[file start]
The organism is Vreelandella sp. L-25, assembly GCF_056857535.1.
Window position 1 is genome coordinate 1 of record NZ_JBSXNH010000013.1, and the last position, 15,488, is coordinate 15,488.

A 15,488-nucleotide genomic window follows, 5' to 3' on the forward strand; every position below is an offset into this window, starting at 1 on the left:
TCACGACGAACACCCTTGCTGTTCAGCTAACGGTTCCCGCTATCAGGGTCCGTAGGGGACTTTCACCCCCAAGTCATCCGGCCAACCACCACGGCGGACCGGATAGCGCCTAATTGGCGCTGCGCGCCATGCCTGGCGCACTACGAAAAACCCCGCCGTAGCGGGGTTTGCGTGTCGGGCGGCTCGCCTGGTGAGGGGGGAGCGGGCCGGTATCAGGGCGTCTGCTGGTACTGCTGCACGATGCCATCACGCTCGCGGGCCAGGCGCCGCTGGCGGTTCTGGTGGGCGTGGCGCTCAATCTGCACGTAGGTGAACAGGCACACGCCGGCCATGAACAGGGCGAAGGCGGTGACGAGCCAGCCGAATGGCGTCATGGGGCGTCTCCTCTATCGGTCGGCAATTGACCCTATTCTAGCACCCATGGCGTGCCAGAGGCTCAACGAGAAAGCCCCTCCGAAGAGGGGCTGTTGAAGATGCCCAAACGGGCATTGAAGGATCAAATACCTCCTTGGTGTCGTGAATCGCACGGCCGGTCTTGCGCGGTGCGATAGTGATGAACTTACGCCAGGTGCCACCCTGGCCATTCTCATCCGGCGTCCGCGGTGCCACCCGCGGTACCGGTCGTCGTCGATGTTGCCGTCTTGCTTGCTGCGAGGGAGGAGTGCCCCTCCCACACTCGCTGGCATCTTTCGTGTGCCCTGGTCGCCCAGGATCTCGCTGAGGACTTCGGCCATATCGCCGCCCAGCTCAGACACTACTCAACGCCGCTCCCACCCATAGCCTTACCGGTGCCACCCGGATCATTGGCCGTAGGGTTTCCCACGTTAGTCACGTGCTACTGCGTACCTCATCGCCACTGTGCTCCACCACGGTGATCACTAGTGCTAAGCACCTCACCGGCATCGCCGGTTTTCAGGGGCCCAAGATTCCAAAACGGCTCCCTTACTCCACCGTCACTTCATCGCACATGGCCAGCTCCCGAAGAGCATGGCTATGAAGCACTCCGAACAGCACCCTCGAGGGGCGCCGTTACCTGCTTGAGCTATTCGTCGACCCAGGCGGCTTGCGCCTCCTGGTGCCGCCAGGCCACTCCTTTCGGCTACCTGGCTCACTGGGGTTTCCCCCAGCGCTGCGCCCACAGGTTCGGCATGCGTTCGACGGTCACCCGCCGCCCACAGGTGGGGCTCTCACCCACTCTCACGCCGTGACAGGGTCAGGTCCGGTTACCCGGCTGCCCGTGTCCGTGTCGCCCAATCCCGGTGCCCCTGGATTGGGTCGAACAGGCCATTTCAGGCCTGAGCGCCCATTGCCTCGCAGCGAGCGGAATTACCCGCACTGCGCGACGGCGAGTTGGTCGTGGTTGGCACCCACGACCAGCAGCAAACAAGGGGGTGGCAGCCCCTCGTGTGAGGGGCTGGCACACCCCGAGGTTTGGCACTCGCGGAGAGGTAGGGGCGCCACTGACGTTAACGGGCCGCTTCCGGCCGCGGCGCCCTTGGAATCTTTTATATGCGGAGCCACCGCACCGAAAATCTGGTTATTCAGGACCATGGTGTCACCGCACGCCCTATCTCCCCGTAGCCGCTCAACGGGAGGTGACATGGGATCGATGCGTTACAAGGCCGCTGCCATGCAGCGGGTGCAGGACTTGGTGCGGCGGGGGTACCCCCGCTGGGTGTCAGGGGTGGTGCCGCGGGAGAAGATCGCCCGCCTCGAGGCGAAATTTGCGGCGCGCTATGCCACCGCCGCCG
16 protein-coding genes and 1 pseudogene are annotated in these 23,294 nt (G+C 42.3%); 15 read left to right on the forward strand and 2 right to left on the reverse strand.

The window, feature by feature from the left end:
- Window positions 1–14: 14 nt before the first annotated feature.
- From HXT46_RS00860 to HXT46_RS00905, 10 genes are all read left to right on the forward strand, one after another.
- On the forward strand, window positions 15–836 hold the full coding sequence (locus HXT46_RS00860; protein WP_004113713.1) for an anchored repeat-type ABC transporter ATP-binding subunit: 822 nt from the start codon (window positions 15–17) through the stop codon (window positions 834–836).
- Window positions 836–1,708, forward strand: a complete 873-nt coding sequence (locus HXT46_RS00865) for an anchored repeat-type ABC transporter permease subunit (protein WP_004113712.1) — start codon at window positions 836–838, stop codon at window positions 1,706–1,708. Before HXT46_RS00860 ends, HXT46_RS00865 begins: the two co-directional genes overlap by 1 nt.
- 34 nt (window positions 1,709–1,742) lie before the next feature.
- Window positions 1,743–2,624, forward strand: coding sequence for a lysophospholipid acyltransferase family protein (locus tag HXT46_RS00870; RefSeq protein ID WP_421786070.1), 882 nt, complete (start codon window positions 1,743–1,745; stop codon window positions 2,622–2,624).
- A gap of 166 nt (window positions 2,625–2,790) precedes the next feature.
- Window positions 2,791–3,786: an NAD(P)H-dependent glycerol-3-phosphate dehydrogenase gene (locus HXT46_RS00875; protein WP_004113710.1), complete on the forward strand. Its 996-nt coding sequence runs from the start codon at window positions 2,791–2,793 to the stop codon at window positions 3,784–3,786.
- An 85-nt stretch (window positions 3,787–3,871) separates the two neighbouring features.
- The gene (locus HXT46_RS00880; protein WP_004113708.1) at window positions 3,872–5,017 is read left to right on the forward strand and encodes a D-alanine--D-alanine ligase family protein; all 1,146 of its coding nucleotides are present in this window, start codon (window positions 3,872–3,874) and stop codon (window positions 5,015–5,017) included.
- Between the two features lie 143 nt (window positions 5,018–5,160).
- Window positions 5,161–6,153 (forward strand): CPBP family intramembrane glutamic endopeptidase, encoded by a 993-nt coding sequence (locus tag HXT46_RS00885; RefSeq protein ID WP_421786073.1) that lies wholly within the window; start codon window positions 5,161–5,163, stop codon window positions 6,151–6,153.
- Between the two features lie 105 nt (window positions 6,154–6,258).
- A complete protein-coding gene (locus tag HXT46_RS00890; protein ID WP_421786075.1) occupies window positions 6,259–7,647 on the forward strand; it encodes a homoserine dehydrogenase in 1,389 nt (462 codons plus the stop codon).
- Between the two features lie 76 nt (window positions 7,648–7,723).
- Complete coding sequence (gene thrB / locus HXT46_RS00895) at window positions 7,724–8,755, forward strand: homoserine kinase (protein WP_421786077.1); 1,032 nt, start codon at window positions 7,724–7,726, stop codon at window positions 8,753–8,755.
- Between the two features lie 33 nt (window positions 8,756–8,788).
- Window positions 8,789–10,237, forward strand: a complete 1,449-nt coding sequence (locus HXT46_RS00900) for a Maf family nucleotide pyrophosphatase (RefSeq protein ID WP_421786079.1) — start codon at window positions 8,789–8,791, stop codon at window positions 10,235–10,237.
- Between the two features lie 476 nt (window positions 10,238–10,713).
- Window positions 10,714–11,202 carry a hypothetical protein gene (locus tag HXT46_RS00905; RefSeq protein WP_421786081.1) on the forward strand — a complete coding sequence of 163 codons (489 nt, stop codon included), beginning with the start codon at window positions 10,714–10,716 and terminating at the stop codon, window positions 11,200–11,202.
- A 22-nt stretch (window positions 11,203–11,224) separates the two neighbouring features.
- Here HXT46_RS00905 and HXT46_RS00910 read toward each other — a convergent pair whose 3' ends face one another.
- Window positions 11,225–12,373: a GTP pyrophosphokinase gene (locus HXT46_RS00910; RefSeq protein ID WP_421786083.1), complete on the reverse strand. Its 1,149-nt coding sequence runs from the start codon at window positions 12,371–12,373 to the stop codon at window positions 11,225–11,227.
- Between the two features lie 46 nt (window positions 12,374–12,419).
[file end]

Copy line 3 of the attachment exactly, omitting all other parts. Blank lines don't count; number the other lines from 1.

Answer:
A 15,488-nucleotide genomic window follows, 5' to 3' on the forward strand; every position below is an offset into this window, starting at 1 on the left: